Northwest Vermont is continuing to witness healthy real estate demand

As the fall months arrive, Northwest Vermont’s property market is continuing to witness healthy real estate demand.

With the local economy continuing to grow and interest rates remaining at historically low levels, buyers are returning to the market, including an influx of first-time homebuyers. That has lifted residential home prices between 2% to 3% so far in 2015, which is representative of the type of healthy sales gains that were typical before the recession.

The region’s employment outlook remains healthy, thanks to hiring by local businesses such as and the University of Vermont. In August, the unemployment rate in Vermont stood at 3.6%, one of the lowest in the country. Economists at the Vermont Economic Outlook conference have forecast that 1,500 new jobs will be created in the state this year.

Those trends are bringing first-time homebuyers back into our market, especially as younger professionals seek to gain a foothold in the property market. The millennial generation, which now stands as the largest generational group in America, is expected to become the country’s biggest home buying demographic within the next five years, according to real-estate data service Zillow.

In the Northwest Vermont market, our agents are already seeing younger first-time homebuyers enter the market. A survey earlier this year of Coldwell Banker Hickok & Boardman Realty clients found that 37% had just purchased their first home, which is approaching typical levels of 40% of the market. On a national basis, the percentage of first-time homebuyers stood at 33% last year.

Economists now consider it less likely that the Federal Reserve will start raising interest rates this year, following a disappointing national jobs report in October. If the Fed opts out of boosting rates, it’s likely that mortgage rates will remain near historic lows for several more months.

Despite the solid outlook for our region, the property market is facing a few problematic issues, including affordability and rising property taxes. Residential property in the region remains expensive compared with wages, and increases in taxes have added to buyers’ concerns.

Despite those headwinds, Coldwell Banker Hickok & Boardman Realty is forecasting continued incremental growth in housing prices and steady demand for the remainder of 2015 and into 2016. For the first nine months of this year, the median sale price for residential property increased 2.9%, while the number of unit sales jumped 13.7%. That marks an improvement over 2014, when unit sales and pricing was little changed.

As always, it remains that both sellers and buyers need to reflect on their personal situation. It is increasingly important that you utilize the local knowledge within this report and the advice of your agent – to make an informed decision about your next move.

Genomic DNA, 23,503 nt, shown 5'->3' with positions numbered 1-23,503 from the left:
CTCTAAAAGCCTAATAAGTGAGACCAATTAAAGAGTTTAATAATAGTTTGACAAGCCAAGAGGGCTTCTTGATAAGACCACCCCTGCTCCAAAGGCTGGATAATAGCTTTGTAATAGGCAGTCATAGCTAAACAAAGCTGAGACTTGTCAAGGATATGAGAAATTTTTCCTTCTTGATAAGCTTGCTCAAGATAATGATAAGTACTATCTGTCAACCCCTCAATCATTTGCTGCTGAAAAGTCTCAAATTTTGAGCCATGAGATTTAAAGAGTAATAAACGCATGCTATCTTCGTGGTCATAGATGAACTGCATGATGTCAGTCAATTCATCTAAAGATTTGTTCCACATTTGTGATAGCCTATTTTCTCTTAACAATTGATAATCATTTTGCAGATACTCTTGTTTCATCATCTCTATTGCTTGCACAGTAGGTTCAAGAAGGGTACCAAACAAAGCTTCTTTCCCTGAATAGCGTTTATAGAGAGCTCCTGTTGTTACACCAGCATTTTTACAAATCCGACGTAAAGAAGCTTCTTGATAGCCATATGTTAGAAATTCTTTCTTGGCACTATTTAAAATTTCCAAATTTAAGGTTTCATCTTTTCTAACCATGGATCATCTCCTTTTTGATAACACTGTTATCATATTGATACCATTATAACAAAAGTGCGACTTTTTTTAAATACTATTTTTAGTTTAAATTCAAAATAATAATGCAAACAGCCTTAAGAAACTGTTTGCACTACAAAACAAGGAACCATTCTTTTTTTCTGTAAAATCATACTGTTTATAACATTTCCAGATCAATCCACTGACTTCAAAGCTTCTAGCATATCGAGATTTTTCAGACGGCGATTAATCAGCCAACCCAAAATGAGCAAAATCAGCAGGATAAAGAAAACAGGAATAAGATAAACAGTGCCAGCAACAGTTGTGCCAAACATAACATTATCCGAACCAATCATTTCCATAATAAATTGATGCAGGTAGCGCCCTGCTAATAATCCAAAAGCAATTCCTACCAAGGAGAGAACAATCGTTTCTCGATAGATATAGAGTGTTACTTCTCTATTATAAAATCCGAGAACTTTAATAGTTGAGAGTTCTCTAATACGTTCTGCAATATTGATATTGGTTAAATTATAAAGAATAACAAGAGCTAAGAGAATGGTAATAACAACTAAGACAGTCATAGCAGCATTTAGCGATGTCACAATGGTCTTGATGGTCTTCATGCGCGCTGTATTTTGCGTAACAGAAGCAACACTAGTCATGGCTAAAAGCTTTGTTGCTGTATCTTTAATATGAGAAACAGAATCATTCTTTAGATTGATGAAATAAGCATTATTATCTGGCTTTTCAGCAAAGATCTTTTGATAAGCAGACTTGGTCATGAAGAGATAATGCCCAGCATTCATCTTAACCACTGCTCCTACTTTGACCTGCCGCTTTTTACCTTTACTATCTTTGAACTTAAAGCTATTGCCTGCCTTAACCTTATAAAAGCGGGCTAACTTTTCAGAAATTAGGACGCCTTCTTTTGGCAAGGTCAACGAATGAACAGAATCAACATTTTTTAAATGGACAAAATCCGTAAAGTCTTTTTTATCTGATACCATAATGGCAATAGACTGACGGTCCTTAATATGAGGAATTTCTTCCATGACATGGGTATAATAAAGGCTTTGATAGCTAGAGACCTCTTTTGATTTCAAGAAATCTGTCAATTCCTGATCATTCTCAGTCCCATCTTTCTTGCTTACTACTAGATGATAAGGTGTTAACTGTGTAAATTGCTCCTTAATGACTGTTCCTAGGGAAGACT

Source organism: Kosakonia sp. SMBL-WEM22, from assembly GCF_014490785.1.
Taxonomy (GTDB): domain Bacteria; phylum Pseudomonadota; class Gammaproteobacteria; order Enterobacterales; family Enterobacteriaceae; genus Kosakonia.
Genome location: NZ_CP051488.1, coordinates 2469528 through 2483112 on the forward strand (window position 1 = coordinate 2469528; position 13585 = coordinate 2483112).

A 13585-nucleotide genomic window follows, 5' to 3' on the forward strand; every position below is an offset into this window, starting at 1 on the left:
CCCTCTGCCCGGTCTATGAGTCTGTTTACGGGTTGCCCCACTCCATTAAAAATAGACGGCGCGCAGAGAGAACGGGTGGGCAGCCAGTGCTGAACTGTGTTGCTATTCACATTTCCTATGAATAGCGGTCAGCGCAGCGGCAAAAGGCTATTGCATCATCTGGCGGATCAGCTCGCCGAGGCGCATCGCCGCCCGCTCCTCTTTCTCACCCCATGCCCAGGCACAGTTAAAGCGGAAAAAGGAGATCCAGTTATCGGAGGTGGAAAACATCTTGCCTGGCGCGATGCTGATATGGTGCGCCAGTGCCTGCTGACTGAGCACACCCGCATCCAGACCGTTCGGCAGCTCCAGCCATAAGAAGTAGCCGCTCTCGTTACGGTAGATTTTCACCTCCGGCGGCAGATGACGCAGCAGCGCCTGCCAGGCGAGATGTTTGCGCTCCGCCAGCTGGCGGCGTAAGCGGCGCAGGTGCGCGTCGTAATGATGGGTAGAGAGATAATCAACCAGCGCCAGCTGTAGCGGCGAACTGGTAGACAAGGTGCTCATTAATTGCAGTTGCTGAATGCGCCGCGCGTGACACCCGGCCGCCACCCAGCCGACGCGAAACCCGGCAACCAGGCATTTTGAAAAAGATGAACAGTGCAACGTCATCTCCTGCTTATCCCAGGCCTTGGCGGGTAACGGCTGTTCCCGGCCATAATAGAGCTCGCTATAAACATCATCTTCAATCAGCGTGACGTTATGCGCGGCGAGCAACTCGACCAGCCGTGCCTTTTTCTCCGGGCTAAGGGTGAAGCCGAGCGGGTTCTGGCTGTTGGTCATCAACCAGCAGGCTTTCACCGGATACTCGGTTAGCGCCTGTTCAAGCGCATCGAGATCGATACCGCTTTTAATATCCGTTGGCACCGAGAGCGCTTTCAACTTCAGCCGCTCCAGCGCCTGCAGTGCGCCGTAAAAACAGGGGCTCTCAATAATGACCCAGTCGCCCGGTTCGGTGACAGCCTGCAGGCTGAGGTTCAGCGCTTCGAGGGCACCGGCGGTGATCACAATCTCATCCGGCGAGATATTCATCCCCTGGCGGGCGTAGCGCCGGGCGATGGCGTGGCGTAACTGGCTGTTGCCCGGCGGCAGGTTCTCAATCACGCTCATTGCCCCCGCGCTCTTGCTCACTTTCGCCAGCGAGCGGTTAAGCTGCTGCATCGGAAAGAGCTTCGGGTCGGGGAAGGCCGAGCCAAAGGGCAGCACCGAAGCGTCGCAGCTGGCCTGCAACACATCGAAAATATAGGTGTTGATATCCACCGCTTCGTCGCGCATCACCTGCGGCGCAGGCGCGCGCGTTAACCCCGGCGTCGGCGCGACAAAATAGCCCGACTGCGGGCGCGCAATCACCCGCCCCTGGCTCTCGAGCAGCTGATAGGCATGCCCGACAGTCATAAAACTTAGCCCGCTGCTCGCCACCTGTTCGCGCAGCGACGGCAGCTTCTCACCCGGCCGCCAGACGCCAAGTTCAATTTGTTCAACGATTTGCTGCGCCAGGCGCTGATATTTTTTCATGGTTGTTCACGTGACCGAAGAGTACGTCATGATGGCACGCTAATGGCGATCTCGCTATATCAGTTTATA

Coldwell Banker Hickok & Boardman Realty is forecasting continued incremental growth in housing prices and steady demand for the remainder of 2015 and into 2016.

The resurgent Northwest Vermont real estate market continued to demonstrate healthy pricing and demand during the third quarter, after a strong spring and early summer. Sales jumped 13.7% during the first nine months of 2015, with each of the region’s four counties recording more residential transactions than a year earlier. Across the four counties tracked in this report, the median sale price rose 2.9%.

Steady price increases in Chittenden County housing market

County Averages
Median Sale Price:Units Sold:Newly Listed:Days on Market:
$269,900 (+2.8%)1495 (+17%)2321 (+2.1%)80

The real estate market in Chittenden County has demonstrated healthy conditions during the first nine months of 2015. Steady price increases in the 2% to 3% range represent sustainable gains, while pent-up demand from first-time homebuyers has resulted in a boost in activity this year.

During the summer and early autumn months, the real estate market has sustained the momentum that began after a slow winter, when our agents noted that below normal temperatures caused some sellers and buyers to defer their real estate plans until warmer weather and new inventory arrived.

Job Creation

Chittenden County has added 4,000 new jobs since 2007, before the recession started, according to University of Vermont economist Art Woolf. Local companies such as and WebGrocer are hiring, bringing new homebuyers into the market.

A Steady Economic Outlook

The state’s unemployment rate stood at 3.6% in August, one of the lowest in the country. Corporations in Vermont could add 1,500 private-sector jobs this year, according to a forecast from economists at the Vermont Economic Outlook Conference.

Wanted: Mid-Priced Properties

Affordable properties in the $250,000 to $350,000 price range are especially in demand, with first-time homebuyers returning to the market and driving competition for these properties.

Burlington Remains Desirable

Unit sales surged by 31%. Still, median pricing slipped 4.5% during the fi rst half of 2015, which indicates that buyers are seeking lower-priced housing. Affordability remains an issue in the Queen City and the surrounding areas.

Proximity and Cost

Because of the cost of housing in Burlington, some buyers are turning to nearby towns that offer either lower prices or more space. Winooski, Essex, and Colchester all witnessed an uptick in sales this year through September.

Median pricing rose 6.2% during the first six months of 2015.
Housing in Burlington remains in demand, with residential properties selling in an average of only 88 days on the market.
More affordable towns close to Burlington also saw an uptick in sales.


The multi-family market recorded 72 sales in the first nine months of 2015, compared to 61 sales in the same period a year earlier. For a longer discussion of trends in this market, please see our multi-family section in this Fall 2015 Market Report.